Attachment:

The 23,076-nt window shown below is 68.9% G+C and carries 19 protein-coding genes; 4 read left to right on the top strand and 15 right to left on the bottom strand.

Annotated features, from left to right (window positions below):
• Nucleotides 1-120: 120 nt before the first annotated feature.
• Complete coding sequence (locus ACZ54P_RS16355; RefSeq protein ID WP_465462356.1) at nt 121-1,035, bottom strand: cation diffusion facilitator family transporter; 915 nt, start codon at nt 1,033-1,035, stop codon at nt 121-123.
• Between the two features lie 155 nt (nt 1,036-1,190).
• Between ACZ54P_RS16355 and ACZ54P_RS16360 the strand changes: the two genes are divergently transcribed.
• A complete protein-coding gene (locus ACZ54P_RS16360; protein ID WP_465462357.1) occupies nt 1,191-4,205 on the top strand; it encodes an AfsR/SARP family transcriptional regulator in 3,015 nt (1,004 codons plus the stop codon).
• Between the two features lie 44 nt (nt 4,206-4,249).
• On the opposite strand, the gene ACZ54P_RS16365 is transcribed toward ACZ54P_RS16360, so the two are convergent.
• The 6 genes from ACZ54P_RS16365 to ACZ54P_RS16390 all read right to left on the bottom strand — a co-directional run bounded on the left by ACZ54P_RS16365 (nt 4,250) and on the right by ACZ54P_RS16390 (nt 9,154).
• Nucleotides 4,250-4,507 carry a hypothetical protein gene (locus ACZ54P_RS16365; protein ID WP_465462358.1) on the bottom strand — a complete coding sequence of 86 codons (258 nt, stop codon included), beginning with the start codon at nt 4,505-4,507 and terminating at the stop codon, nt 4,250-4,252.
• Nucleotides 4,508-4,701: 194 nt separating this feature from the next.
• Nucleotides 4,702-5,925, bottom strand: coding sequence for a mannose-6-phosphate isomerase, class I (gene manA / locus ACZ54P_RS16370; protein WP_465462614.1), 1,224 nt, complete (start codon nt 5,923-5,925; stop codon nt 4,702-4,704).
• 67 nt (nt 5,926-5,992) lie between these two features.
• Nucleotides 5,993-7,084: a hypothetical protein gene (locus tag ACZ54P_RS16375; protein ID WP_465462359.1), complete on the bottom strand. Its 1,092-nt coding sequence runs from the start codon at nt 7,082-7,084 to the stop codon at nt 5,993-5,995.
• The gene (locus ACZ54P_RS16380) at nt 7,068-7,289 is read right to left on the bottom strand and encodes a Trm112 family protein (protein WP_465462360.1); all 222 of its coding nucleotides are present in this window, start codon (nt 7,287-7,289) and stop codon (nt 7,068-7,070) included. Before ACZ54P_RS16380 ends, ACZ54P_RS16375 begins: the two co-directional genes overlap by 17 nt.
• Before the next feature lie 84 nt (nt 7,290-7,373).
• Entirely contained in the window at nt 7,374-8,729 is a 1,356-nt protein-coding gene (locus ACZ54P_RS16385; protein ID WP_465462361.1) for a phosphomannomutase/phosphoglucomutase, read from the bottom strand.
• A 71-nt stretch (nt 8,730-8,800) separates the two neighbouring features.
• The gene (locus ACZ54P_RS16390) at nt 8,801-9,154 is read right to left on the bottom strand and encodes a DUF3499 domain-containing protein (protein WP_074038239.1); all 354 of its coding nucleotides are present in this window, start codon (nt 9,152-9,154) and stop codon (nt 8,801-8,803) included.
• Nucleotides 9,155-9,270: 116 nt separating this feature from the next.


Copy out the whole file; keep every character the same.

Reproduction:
The 23,076-nt window shown below is 68.9% G+C and carries 19 protein-coding genes; 4 read left to right on the top strand and 15 right to left on the bottom strand.

Annotated features, from left to right (window positions below):
• Nucleotides 1-120: 120 nt before the first annotated feature.
• Complete coding sequence (locus ACZ54P_RS16355; RefSeq protein ID WP_465462356.1) at nt 121-1,035, bottom strand: cation diffusion facilitator family transporter; 915 nt, start codon at nt 1,033-1,035, stop codon at nt 121-123.
• Between the two features lie 155 nt (nt 1,036-1,190).
• Between ACZ54P_RS16355 and ACZ54P_RS16360 the strand changes: the two genes are divergently transcribed.
• A complete protein-coding gene (locus ACZ54P_RS16360; protein ID WP_465462357.1) occupies nt 1,191-4,205 on the top strand; it encodes an AfsR/SARP family transcriptional regulator in 3,015 nt (1,004 codons plus the stop codon).
• Between the two features lie 44 nt (nt 4,206-4,249).
• On the opposite strand, the gene ACZ54P_RS16365 is transcribed toward ACZ54P_RS16360, so the two are convergent.
• The 6 genes from ACZ54P_RS16365 to ACZ54P_RS16390 all read right to left on the bottom strand — a co-directional run bounded on the left by ACZ54P_RS16365 (nt 4,250) and on the right by ACZ54P_RS16390 (nt 9,154).
• Nucleotides 4,250-4,507 carry a hypothetical protein gene (locus ACZ54P_RS16365; protein ID WP_465462358.1) on the bottom strand — a complete coding sequence of 86 codons (258 nt, stop codon included), beginning with the start codon at nt 4,505-4,507 and terminating at the stop codon, nt 4,250-4,252.
• Nucleotides 4,508-4,701: 194 nt separating this feature from the next.
• Nucleotides 4,702-5,925, bottom strand: coding sequence for a mannose-6-phosphate isomerase, class I (gene manA / locus ACZ54P_RS16370; protein WP_465462614.1), 1,224 nt, complete (start codon nt 5,923-5,925; stop codon nt 4,702-4,704).
• 67 nt (nt 5,926-5,992) lie between these two features.
• Nucleotides 5,993-7,084: a hypothetical protein gene (locus tag ACZ54P_RS16375; protein ID WP_465462359.1), complete on the bottom strand. Its 1,092-nt coding sequence runs from the start codon at nt 7,082-7,084 to the stop codon at nt 5,993-5,995.
• The gene (locus ACZ54P_RS16380) at nt 7,068-7,289 is read right to left on the bottom strand and encodes a Trm112 family protein (protein WP_465462360.1); all 222 of its coding nucleotides are present in this window, start codon (nt 7,287-7,289) and stop codon (nt 7,068-7,070) included. Before ACZ54P_RS16380 ends, ACZ54P_RS16375 begins: the two co-directional genes overlap by 17 nt.
• Before the next feature lie 84 nt (nt 7,290-7,373).
• Entirely contained in the window at nt 7,374-8,729 is a 1,356-nt protein-coding gene (locus ACZ54P_RS16385; protein ID WP_465462361.1) for a phosphomannomutase/phosphoglucomutase, read from the bottom strand.
• A 71-nt stretch (nt 8,730-8,800) separates the two neighbouring features.
• The gene (locus ACZ54P_RS16390) at nt 8,801-9,154 is read right to left on the bottom strand and encodes a DUF3499 domain-containing protein (protein WP_074038239.1); all 354 of its coding nucleotides are present in this window, start codon (nt 9,152-9,154) and stop codon (nt 8,801-8,803) included.
• Nucleotides 9,155-9,270: 116 nt separating this feature from the next.